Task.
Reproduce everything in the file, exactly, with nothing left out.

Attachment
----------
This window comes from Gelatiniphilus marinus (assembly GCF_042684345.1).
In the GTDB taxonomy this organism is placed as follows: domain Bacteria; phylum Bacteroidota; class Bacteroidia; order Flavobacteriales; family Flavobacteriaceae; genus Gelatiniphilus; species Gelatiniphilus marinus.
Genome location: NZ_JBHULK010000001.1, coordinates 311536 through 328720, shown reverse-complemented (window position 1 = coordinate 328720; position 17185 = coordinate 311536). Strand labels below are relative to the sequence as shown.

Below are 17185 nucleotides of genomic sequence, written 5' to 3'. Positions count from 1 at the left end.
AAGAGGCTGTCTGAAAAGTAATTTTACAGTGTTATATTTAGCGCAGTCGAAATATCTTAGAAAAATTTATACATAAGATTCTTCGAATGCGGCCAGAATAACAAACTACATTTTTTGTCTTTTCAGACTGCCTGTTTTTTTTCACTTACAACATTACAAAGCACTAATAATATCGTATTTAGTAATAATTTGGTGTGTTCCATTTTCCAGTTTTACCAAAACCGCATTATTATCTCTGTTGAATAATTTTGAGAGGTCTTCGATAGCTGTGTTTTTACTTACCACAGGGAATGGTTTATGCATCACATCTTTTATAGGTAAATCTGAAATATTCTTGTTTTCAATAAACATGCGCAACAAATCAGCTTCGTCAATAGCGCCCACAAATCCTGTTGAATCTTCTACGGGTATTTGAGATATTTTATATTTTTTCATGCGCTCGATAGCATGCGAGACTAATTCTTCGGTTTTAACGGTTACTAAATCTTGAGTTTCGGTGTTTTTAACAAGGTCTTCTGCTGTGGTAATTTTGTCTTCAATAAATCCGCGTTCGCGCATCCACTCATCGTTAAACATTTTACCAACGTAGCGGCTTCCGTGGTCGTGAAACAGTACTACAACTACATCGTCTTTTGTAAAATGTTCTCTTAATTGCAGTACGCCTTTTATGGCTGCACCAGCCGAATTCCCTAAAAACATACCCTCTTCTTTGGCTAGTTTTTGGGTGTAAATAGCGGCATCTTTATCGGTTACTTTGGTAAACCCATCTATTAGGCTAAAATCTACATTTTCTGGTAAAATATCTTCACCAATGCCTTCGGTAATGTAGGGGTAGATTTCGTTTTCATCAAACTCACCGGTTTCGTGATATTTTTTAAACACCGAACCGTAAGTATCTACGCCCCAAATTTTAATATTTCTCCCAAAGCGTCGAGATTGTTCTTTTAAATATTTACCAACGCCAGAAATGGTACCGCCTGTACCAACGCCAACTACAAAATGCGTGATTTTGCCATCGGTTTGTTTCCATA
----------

This window comes from Gelatiniphilus marinus (assembly GCF_042684345.1).
In the GTDB taxonomy this organism is placed as follows: domain Bacteria; phylum Bacteroidota; class Bacteroidia; order Flavobacteriales; family Flavobacteriaceae; genus Gelatiniphilus; species Gelatiniphilus marinus.
Genome location: NZ_JBHULK010000001.1, coordinates 311536 through 328720, shown reverse-complemented (window position 1 = coordinate 328720; position 17185 = coordinate 311536). Strand labels below are relative to the sequence as shown.

Below are 17185 nucleotides of genomic sequence, written 5' to 3'. Positions count from 1 at the left end.
AAGAGGCTGTCTGAAAAGTAATTTTACAGTGTTATATTTAGCGCAGTCGAAATATCTTAGAAAAATTTATACATAAGATTCTTCGAATGCGGCCAGAATAACAAACTACATTTTTTGTCTTTTCAGACTGCCTGTTTTTTTTCACTTACAACATTACAAAGCACTAATAATATCGTATTTAGTAATAATTTGGTGTGTTCCATTTTCCAGTTTTACCAAAACCGCATTATTATCTCTGTTGAATAATTTTGAGAGGTCTTCGATAGCTGTGTTTTTACTTACCACAGGGAATGGTTTATGCATCACATCTTTTATAGGTAAATCTGAAATATTCTTGTTTTCAATAAACATGCGCAACAAATCAGCTTCGTCAATAGCGCCCACAAATCCTGTTGAATCTTCTACGGGTATTTGAGATATTTTATATTTTTTCATGCGCTCGATAGCATGCGAGACTAATTCTTCGGTTTTAACGGTTACTAAATCTTGAGTTTCGGTGTTTTTAACAAGGTCTTCTGCTGTGGTAATTTTGTCTTCAATAAATCCGCGTTCGCGCATCCACTCATCGTTAAACATTTTACCAACGTAGCGGCTTCCGTGGTCGTGAAACAGTACTACAACTACATCGTCTTTTGTAAAATGTTCTCTTAATTGCAGTACGCCTTTTATGGCTGCACCAGCCGAATTCCCTAAAAACATACCCTCTTCTTTGGCTAGTTTTTGGGTGTAAATAGCGGCATCTTTATCGGTTACTTTGGTAAACCCATCTATTAGGCTAAAATCTACATTTTCTGGTAAAATATCTTCACCAATGCCTTCGGTAATGTAGGGGTAGATTTCGTTTTCATCAAACTCACCGGTTTCGTGATATTTTTTAAACACCGAACCGTAAGTATCTACGCCCCAAATTTTAATATTTCTCCCAAAGCGTCGAGATTGTTCTTTTAAATATTTACCAACGCCAGAAATGGTACCGCCTGTACCAACGCCAACTACAAAATGCGTGATTTTGCCATCGGTTTGTTTCCATA